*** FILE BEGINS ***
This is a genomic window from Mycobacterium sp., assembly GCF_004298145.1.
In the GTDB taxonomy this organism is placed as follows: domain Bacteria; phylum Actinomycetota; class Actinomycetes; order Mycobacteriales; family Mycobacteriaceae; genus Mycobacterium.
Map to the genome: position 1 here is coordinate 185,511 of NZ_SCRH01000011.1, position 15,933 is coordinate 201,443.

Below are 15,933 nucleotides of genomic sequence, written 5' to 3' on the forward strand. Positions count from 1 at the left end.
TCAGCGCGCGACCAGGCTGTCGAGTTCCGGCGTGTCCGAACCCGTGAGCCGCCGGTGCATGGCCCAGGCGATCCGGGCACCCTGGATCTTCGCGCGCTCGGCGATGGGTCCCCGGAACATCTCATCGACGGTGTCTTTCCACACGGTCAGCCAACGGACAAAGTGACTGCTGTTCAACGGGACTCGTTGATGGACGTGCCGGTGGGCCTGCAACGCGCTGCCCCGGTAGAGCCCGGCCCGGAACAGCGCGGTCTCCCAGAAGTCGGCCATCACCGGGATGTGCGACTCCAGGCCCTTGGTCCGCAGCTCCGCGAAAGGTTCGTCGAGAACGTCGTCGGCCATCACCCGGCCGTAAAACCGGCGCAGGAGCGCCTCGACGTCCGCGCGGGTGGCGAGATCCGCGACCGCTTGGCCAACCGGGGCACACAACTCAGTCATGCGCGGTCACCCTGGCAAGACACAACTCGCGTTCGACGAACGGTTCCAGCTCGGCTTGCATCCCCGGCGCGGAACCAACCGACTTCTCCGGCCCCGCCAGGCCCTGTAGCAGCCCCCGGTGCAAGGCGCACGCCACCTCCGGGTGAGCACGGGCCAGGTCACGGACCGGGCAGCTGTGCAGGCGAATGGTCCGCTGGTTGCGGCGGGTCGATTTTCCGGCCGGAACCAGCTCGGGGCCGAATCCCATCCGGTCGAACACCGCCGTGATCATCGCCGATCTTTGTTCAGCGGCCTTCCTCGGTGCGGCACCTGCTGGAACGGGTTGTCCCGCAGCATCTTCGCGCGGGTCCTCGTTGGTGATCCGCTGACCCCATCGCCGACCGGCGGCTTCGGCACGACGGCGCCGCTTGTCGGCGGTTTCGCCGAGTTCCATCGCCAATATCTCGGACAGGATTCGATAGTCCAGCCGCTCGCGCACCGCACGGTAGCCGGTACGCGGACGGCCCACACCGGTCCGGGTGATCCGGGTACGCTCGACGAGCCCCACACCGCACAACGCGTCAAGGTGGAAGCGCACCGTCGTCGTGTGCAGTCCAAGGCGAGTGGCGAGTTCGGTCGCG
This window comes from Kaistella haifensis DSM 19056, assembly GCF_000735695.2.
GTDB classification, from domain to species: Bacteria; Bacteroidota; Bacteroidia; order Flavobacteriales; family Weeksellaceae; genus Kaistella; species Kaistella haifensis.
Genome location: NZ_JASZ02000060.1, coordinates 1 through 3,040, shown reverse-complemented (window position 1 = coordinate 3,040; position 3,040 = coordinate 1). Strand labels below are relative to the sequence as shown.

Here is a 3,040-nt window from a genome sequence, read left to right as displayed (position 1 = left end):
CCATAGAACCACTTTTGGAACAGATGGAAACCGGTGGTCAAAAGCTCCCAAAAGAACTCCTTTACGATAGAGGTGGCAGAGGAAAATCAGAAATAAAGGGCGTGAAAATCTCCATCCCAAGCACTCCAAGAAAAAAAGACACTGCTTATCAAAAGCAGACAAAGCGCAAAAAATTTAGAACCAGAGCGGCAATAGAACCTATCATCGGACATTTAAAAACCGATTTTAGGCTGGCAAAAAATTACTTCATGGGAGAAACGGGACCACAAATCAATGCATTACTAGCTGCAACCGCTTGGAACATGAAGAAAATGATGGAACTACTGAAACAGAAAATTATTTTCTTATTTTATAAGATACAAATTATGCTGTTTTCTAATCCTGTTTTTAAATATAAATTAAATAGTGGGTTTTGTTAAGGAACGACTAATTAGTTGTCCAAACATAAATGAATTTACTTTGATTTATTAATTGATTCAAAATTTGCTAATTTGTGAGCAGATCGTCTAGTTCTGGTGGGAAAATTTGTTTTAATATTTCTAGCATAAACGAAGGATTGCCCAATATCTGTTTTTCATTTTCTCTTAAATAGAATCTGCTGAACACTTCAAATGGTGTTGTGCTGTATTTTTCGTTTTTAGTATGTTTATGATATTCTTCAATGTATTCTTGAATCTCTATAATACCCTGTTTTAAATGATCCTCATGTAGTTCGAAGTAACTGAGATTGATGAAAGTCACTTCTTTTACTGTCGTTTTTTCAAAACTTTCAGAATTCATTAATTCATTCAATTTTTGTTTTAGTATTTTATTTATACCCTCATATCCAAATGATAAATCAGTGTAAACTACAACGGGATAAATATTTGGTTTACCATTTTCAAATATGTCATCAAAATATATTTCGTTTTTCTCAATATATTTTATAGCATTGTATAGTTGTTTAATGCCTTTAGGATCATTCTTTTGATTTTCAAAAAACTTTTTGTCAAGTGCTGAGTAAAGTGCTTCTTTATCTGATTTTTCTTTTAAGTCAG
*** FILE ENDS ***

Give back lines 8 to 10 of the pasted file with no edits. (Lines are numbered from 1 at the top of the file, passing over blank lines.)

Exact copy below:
Genome location: NZ_JASZ02000060.1, coordinates 1 through 3,040, shown reverse-complemented (window position 1 = coordinate 3,040; position 3,040 = coordinate 1). Strand labels below are relative to the sequence as shown.

Here is a 3,040-nt window from a genome sequence, read left to right as displayed (position 1 = left end):
CCATAGAACCACTTTTGGAACAGATGGAAACCGGTGGTCAAAAGCTCCCAAAAGAACTCCTTTACGATAGAGGTGGCAGAGGAAAATCAGAAATAAAGGGCGTGAAAATCTCCATCCCAAGCACTCCAAGAAAAAAAGACACTGCTTATCAAAAGCAGACAAAGCGCAAAAAATTTAGAACCAGAGCGGCAATAGAACCTATCATCGGACATTTAAAAACCGATTTTAGGCTGGCAAAAAATTACTTCATGGGAGAAACGGGACCACAAATCAATGCATTACTAGCTGCAACCGCTTGGAACATGAAGAAAATGATGGAACTACTGAAACAGAAAATTATTTTCTTATTTTATAAGATACAAATTATGCTGTTTTCTAATCCTGTTTTTAAATATAAATTAAATAGTGGGTTTTGTTAAGGAACGACTAATTAGTTGTCCAAACATAAATGAATTTACTTTGATTTATTAATTGATTCAAAATTTGCTAATTTGTGAGCAGATCGTCTAGTTCTGGTGGGAAAATTTGTTTTAATATTTCTAGCATAAACGAAGGATTGCCCAATATCTGTTTTTCATTTTCTCTTAAATAGAATCTGCTGAACACTTCAAATGGTGTTGTGCTGTATTTTTCGTTTTTAGTATGTTTATGATATTCTTCAATGTATTCTTGAATCTCTATAATACCCTGTTTTAAATGATCCTCATGTAGTTCGAAGTAACTGAGATTGATGAAAGTCACTTCTTTTACTGTCGTTTTTTCAAAACTTTCAGAATTCATTAATTCATTCAATTTTTGTTTTAGTATTTTATTTATACCCTCATATCCAAATGATAAATCAGTGTAAACTACAACGGGATAAATATTTGGTTTACCATTTTCAAATATGTCATCAAAATATATTTCGTTTTTCTCAATATATTTTATAGCATTGTATAGTTGTTTAATGCCTTTAGGATCATTCTTTTGATTTTCAAAAAACTTTTTGTCAAGTGCTGAGTAAAGTGCTTCTTTATCTGATTTTTCTTTTAAGTCAG